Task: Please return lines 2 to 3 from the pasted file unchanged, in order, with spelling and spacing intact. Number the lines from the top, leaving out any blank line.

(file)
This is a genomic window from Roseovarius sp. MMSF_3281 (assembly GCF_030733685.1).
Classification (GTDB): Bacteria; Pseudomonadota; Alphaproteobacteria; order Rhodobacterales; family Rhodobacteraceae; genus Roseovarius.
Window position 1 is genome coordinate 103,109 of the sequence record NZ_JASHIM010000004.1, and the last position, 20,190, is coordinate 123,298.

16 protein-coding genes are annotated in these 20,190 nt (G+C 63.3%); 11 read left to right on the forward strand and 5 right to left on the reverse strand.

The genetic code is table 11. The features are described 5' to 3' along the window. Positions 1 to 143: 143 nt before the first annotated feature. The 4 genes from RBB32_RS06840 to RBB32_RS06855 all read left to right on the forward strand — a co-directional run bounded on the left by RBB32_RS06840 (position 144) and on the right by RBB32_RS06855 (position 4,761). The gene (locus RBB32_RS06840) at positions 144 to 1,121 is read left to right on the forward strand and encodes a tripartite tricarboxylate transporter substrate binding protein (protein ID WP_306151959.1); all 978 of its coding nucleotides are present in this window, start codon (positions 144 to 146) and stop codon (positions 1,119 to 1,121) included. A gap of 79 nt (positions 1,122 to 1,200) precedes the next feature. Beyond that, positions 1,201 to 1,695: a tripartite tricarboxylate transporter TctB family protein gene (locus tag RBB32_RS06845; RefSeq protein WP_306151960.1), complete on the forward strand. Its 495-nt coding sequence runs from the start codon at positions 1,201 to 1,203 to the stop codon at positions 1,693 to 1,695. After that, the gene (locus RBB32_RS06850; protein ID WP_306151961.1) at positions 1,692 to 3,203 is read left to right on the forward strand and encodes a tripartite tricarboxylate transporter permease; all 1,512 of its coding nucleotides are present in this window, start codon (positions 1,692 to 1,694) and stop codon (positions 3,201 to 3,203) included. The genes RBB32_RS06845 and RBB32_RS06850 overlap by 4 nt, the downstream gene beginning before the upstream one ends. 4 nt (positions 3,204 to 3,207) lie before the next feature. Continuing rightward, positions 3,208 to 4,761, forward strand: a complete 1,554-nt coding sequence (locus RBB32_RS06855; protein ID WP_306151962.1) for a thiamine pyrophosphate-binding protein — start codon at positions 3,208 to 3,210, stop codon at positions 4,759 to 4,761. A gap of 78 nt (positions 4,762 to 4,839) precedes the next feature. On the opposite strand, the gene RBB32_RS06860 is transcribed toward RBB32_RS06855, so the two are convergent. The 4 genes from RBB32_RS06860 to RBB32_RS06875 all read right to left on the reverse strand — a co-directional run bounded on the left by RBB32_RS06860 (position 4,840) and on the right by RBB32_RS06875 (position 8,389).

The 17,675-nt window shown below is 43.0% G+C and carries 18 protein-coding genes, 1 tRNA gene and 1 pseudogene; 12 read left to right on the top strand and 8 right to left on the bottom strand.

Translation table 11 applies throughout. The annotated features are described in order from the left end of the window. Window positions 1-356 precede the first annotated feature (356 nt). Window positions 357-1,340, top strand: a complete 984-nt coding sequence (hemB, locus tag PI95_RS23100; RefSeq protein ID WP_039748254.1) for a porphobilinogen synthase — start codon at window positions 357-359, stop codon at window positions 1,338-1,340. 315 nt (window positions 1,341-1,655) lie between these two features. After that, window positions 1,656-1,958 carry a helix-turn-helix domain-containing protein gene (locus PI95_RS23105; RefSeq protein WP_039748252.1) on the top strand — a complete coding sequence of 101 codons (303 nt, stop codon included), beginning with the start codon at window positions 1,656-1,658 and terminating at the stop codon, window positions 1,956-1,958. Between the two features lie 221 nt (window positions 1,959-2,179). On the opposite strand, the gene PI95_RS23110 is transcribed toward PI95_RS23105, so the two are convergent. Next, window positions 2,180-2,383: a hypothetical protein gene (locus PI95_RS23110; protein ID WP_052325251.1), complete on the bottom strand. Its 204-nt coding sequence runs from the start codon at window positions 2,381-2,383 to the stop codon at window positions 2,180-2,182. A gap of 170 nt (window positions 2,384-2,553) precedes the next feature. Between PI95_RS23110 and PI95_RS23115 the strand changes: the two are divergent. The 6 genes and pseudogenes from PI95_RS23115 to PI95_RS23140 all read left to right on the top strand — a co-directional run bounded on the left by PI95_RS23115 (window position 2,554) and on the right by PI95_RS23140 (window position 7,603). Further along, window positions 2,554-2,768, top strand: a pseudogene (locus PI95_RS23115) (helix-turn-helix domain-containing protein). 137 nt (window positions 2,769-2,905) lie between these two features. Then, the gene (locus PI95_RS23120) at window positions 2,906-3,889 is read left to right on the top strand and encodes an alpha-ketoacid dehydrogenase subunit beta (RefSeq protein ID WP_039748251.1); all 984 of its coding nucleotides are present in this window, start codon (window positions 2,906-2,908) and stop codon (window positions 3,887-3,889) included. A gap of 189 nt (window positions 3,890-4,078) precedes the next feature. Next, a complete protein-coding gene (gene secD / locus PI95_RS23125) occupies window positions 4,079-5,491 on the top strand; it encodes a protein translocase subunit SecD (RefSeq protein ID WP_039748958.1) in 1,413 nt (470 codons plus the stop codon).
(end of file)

Classification (GTDB): Bacteria; Pseudomonadota; Alphaproteobacteria; order Rhodobacterales; family Rhodobacteraceae; genus Roseovarius.
Window position 1 is genome coordinate 103,109 of the sequence record NZ_JASHIM010000004.1, and the last position, 20,190, is coordinate 123,298.